One of the projects in our local quilt guild is a challenge each year with an unusual fabric. A couple years ago we were given a colorful piece that included frogs sitting in a floating ring and on lilypads, with water bubbling around everything.
I was at my wit's end to come up with a plan for this piece of fun fabric until I remembered my neice who loves frogs! and games and was moving soon into a new house! The perfect housewarming gift would be a new game.
So I decided to make a real "frog" game where "Jumping" determines who wins!
I cut out the frogs using a very distinctive design....I drew around a drinking glass works every time! Then I drew circles on some green fabric, from my stash, of course!
Actually I cut out two green circles for each frog. Put them together with a small magnetic circle in the middle and sewed that to the frog pieces, serging around the outside of the circle. (I used magnetic circles with adhesive on one side and then sewed by hand around each one.)
Then I found some more green fabric and made lily pad designs and put them together the same way...with the magnets all hand sewn in the middle.
Now all we needed was a home for the frogs and the lily pads. I did extensive research on the design and sizes of various checkerboards. I measured at least 3 different boards and decided that it should be in various colors of blue and green. Found the colors I liked and went for it.
All that was left to do was to put a tie string on each end. Oh yes I almost forgot...I also put small magnetic circles in each block on the board. So that when the frogs jumped they would have some place to land.
When you play the game, you can fold it carefully with all the pieces inside, tie it all up and use it as a travel game.
Since this is not trademarked, or patented, or any of that other legalese mumbo-jumbo, feel free to copy and make your own "Froggie goes acourting Checkerboard".
Happy Jumping to all! ps you can click on each picture to see it larger!
Friday, June 26, 2009
So I went to that great fount of wisdom--google search--which lead me to Wikipedia, where I found the following information.
"The concept of air conditioning is known to have been applied in Ancient Rome, where aqueduct water was circulated through the walls of certain houses to cool them. Similar techniques in medieval Persia involved the use of cisterns and wind towers to cool buildings during the hot season. Modern air conditioning emerged from advances in chemistry during the 19th century, and the first large-scale electrical air conditioning was invented and used in 1902 by Willis Haviland Carrier.
While moving heat via machinery to provide air conditioning is a relatively modern invention, the cooling of buildings is not. Wealthy ancient Romans circulated aqueduct water through walls to cool their luxurious houses.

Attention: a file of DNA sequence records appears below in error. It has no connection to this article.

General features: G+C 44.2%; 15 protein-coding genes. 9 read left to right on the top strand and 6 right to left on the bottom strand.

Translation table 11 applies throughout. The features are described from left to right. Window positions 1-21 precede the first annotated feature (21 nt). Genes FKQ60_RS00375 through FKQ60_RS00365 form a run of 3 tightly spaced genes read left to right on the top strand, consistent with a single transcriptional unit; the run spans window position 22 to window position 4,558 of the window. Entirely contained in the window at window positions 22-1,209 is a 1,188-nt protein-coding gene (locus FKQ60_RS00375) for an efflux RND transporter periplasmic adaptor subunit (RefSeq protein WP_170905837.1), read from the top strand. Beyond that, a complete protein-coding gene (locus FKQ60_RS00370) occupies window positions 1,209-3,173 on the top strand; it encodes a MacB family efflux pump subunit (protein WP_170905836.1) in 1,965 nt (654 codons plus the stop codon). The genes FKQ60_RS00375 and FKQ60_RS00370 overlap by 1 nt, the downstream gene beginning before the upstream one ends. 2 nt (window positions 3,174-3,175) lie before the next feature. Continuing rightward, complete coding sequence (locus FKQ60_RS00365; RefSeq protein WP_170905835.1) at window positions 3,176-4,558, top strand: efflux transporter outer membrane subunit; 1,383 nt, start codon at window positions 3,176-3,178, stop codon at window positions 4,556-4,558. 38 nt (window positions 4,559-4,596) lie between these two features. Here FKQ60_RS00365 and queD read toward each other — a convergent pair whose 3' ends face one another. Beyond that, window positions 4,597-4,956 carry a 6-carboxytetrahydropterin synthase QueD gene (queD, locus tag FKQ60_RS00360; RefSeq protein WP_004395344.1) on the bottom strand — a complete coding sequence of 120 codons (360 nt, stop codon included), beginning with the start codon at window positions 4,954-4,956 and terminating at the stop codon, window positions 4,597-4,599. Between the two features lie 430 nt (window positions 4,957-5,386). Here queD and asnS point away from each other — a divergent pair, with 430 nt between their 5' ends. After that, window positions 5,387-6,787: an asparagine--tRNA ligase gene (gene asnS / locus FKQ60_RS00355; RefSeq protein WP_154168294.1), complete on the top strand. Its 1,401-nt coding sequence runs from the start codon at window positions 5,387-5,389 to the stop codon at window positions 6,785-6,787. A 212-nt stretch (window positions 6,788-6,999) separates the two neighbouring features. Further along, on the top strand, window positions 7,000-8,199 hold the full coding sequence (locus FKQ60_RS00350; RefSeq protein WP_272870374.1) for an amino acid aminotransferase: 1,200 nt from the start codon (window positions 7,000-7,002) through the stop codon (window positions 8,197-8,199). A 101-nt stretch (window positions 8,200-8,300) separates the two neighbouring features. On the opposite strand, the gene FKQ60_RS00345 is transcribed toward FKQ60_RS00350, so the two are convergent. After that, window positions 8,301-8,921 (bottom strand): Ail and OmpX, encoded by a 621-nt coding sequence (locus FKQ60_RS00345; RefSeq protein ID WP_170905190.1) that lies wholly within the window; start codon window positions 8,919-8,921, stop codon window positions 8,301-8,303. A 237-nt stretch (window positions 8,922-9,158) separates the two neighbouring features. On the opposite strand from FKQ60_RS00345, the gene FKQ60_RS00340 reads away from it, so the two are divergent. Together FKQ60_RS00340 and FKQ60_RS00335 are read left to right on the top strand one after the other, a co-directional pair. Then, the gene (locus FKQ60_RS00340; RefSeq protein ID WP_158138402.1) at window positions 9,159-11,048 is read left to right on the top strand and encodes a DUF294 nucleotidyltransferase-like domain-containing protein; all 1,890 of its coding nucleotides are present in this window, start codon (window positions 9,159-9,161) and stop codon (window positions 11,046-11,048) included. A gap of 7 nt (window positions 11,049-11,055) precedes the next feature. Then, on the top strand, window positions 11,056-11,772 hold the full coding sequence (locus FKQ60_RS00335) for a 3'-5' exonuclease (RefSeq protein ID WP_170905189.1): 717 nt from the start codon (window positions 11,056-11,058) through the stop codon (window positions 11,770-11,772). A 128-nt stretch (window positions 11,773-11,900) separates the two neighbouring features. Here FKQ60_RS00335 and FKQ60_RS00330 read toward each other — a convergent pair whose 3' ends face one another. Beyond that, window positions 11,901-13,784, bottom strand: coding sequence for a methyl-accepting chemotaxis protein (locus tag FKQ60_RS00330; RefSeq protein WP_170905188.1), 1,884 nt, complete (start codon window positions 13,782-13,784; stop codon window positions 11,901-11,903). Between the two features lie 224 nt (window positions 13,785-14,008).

The 2nd century Chinese inventor Ding Huan (fl. 180) of the Han Dynasty invented a rotary fan for air conditioning, with seven wheels 3 m (10 ft) in diameter and manually powered. In 747, Emperor Xuanzong (r. 712–762) of the Tang Dynasty (618–907) had the Cool Hall (Liang Tian) built in the imperial palace, which the Tang Yulin describes as having water-powered fan wheels for air conditioning as well as rising jet streams of water from fountains. During the subsequent Song Dynasty (960–1279), written sources mentioned the air conditioning rotary fan as even more widely used.
Medieval Persia had buildings that used cisterns and wind towers to cool buildings during the hot season: cisterns (large open pools in central courtyards, not underground tanks) collected rain water; wind towers had windows that could catch wind and internal vanes to direct the airflow down into the building, usually over the cistern and out through a downwind cooling tower. Cistern water evaporated, cooling the air in the building.
Ventilators were invented in medieval Egypt and were widely used in many houses throughout Cairo during the Middle Ages. These ventilators were later described in detail by Abd al-Latif al-Baghdadi in 1200, who reported that almost every house in Cairo has a ventilator, and that they cost anywhere from 1 to 500 dinars depending on their sizes and shapes. Most ventilators in the city were oriented towards the Qibla, as was the city in general"
There is a lot of information there on that site. And interestingly enough it mentions that "in 1906, Stuart W. Cramer of Charlotte, North Carolina, USA, was exploring ways to add moisture to the air in his textile mill. Cramer coined the term "air conditioning", using it in a patent claim he filed that year as an analogue to "water conditioning", then a well-known process for making textiles easier to process. He combined moisture with ventilation to "condition" and change the air in the factories, controlling the humidity so necessary in textile plants. Willis Carrier adopted the term and incorporated it into the name of his company. This evaporation of water in air, to provide a cooling effect, is now known as evaporative cooling."